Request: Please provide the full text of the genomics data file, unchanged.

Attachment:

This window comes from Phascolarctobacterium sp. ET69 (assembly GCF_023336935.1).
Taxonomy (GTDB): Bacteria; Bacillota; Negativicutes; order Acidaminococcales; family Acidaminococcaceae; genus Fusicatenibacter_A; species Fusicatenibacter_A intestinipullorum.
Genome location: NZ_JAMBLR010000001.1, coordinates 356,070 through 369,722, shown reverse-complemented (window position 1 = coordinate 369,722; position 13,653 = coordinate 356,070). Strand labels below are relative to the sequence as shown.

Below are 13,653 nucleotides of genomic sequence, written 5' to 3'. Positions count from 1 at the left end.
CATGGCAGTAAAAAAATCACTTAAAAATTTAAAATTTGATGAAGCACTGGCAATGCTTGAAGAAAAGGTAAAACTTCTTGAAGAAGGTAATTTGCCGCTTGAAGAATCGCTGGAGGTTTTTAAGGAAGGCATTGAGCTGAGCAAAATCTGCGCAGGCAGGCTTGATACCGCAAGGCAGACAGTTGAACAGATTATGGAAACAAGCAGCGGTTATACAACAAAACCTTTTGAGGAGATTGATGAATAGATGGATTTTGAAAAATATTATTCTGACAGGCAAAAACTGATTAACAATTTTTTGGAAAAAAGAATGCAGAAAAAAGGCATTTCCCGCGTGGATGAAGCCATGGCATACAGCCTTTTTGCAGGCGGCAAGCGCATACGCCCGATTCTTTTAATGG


This window comes from Phascolarctobacterium sp. ET69 (assembly GCF_023336935.1).
Taxonomy (GTDB): Bacteria; Bacillota; Negativicutes; order Acidaminococcales; family Acidaminococcaceae; genus Fusicatenibacter_A; species Fusicatenibacter_A intestinipullorum.
Genome location: NZ_JAMBLR010000001.1, coordinates 356,070 through 369,722, shown reverse-complemented (window position 1 = coordinate 369,722; position 13,653 = coordinate 356,070). Strand labels below are relative to the sequence as shown.

Below are 13,653 nucleotides of genomic sequence, written 5' to 3'. Positions count from 1 at the left end.
CATGGCAGTAAAAAAATCACTTAAAAATTTAAAATTTGATGAAGCACTGGCAATGCTTGAAGAAAAGGTAAAACTTCTTGAAGAAGGTAATTTGCCGCTTGAAGAATCGCTGGAGGTTTTTAAGGAAGGCATTGAGCTGAGCAAAATCTGCGCAGGCAGGCTTGATACCGCAAGGCAGACAGTTGAACAGATTATGGAAACAAGCAGCGGTTATACAACAAAACCTTTTGAGGAGATTGATGAATAGATGGATTTTGAAAAATATTATTCTGACAGGCAAAAACTGATTAACAATTTTTTGGAAAAAAGAATGCAGAAAAAAGGCATTTCCCGCGTGGATGAAGCCATGGCATACAGCCTTTTTGCAGGCGGCAAGCGCATACGCCCGATTCTTTTAATGG